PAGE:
Geotechnical Conditions

The geotechnical investigations revealed that the stratigraphy was relatively uniform

across the whole site, so that it was considered adequate to characterize the site with a

single geotechnical model. The groundwater level was relatively close to the surface.

The geotechnical model for foundation design under static loading conditions was

based on the relevant available in-situ and laboratory test data. The ultimate skin

friction values were based largely on laboratory data from constant normal stiffness

(CNS) direct shear tests, while the ultimate end bearing values for the piles were

assessed on the basis of correlations with UCS data (Reese and ONeill, 1988) and

also previous experience with similar cemented carbonate deposits (Poulos, 1988). In

order to provide some guidance on the expected behaviour of the piles during the test

pile program, Class A predictions of the load-deflection response of the test piles

were carried out and communicated to the main consultant prior to the

commencement of testing.

The geotechnical model used for the test pile settlement prediction is summarised in

Table 1. The values of Youngs modulus were derived from the available field and

laboratory data, and also correlations with uniaxial compressive strength.

For the static compression and tension tests on the piles, the settlement predictions

were made using the computer program PIES.

Pile Load Tests

A program of load testing was undertaken, including compression, tension and lateral

load tests on piles of 0.9m in diameter. Attention will be focussed here on the

compression tests and their use for settlement prediction for the Hotel tower.

Figure 5 shows the test setup for the 0.9 m diameter test piles. For the compression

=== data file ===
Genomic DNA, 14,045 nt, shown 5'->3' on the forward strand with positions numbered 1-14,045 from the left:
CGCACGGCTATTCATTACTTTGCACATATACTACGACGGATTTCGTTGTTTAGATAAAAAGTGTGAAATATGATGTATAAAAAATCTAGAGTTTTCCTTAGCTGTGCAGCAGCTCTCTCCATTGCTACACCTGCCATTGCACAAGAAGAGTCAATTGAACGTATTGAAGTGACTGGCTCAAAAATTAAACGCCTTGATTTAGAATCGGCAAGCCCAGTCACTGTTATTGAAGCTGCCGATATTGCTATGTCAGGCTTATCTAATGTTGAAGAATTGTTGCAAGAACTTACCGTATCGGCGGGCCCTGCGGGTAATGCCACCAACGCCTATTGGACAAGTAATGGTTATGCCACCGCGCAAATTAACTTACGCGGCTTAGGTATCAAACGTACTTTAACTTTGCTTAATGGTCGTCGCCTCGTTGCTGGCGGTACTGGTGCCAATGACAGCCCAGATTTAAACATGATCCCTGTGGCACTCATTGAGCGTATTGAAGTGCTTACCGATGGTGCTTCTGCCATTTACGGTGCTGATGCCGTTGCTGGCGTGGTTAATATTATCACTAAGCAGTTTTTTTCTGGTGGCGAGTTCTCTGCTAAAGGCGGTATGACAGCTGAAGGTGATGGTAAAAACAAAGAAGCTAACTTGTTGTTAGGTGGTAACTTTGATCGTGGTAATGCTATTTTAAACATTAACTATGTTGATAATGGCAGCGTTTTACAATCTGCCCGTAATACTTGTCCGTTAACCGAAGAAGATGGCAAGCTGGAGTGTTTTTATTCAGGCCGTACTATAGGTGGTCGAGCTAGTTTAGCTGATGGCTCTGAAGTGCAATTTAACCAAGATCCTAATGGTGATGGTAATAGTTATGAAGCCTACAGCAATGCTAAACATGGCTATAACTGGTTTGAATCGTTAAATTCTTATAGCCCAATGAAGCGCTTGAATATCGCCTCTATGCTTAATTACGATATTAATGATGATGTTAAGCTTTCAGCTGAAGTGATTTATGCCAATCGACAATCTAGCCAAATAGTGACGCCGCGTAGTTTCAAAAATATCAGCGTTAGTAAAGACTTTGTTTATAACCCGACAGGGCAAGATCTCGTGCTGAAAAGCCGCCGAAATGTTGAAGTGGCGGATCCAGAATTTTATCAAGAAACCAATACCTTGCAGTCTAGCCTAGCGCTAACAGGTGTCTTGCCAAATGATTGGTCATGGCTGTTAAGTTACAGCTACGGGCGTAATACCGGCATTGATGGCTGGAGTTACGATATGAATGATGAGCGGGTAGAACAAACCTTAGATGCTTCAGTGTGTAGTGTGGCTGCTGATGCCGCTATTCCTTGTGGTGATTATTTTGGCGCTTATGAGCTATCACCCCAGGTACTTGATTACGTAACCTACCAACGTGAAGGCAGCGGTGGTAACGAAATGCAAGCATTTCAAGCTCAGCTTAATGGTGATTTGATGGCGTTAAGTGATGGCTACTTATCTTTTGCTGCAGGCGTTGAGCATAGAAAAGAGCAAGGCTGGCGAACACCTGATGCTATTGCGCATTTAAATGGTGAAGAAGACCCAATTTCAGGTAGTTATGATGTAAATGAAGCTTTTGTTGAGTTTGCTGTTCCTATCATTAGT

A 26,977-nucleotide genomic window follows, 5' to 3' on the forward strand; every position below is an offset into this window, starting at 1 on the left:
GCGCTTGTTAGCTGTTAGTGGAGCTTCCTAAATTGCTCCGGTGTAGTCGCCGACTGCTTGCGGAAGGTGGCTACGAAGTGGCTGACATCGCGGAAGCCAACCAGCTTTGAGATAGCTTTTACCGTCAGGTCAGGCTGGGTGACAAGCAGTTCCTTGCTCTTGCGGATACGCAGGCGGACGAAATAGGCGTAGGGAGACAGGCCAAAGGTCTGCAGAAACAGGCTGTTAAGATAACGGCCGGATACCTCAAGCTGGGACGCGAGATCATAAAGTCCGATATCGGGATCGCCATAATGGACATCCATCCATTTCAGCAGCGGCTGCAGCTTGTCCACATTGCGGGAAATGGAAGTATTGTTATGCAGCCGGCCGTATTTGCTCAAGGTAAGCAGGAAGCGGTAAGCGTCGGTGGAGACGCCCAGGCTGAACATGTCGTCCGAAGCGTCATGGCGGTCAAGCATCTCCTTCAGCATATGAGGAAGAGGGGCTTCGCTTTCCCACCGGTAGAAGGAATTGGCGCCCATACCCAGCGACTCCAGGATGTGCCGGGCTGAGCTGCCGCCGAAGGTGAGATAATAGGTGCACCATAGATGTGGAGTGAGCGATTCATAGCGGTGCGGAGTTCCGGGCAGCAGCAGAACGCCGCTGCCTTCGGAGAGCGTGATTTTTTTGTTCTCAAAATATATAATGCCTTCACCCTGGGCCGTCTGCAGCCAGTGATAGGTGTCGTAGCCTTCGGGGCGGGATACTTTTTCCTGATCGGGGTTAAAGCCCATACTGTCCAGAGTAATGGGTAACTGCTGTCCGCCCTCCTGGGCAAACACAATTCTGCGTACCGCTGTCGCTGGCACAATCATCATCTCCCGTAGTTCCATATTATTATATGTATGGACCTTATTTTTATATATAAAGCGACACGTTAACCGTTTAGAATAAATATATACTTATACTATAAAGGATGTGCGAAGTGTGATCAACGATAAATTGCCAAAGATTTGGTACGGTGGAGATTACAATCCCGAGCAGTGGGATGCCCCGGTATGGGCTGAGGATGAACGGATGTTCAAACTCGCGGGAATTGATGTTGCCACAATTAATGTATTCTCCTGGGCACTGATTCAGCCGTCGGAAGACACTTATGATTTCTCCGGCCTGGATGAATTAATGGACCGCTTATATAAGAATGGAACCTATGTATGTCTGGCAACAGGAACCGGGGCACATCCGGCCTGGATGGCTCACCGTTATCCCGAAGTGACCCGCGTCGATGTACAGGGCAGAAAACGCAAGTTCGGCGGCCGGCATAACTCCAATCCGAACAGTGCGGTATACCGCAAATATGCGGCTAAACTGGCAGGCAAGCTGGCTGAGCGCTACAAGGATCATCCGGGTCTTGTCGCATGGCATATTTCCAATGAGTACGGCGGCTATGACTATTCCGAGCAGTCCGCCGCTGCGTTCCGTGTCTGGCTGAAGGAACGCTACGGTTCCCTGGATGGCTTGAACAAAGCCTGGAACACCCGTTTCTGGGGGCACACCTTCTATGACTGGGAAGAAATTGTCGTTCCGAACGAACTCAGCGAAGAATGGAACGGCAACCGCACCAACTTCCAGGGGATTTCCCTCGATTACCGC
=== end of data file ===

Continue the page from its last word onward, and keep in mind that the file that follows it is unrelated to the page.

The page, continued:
tests, the loading was supplied by a series of jacks, while the reaction was provided

by 22 anchors drilled into the underlying calcisiltite. The anchors were connected to

the test pile via two crowns located above the jacks and load cells.

Page 10/20

Unit

Description

Thickness m

Estimated Drained

Modulus Value

MPa

Relative

Stiffness

E/E3b

calcarenite bands

30

0.06

calcarenite bands

100

0.2

Calcareous sandstone

15

500

1.0

Silty sand

10

100

0.2

Calcisiltite

20

400

0.8

Calcisiltite

15

80

0.16

Calcisiltite

Large

600

1.2

Working platform

(-0.50)

(-1.50)

Ground anchors

(-2.00)

(-5.00)

900

(-10.0)

1285

203

(-16.0)

Reference beams

(-20.0)

at the ground level

(-25.0)

No. 1 Extensometer

(-30.0)

(-36.0)

(-40.0)

Unit 4 - Calcisiltite

Comparisons between predicted and measured test pile behaviour were made after the

results of the tests were made available. Figure 6 compares the measured and

predicted load-settlement curves for Test P3(H) for the Hotel tower, and reveals a fair

Page 11/20

measure of agreement in the early stages. The predicted settlements exceed the

measured values, and the maximum load of 30 MN reached exceeded the estimated

ultimate load capacity of about 23 MN.

Re-Interpretation of Load Test Data

For the purposes of the present paper, the load test data shown in Figure 6 was reinterpreted by fitting the calculated settlement at a representative working load of

12,000 kN to the observed settlement. The calculated settlements used different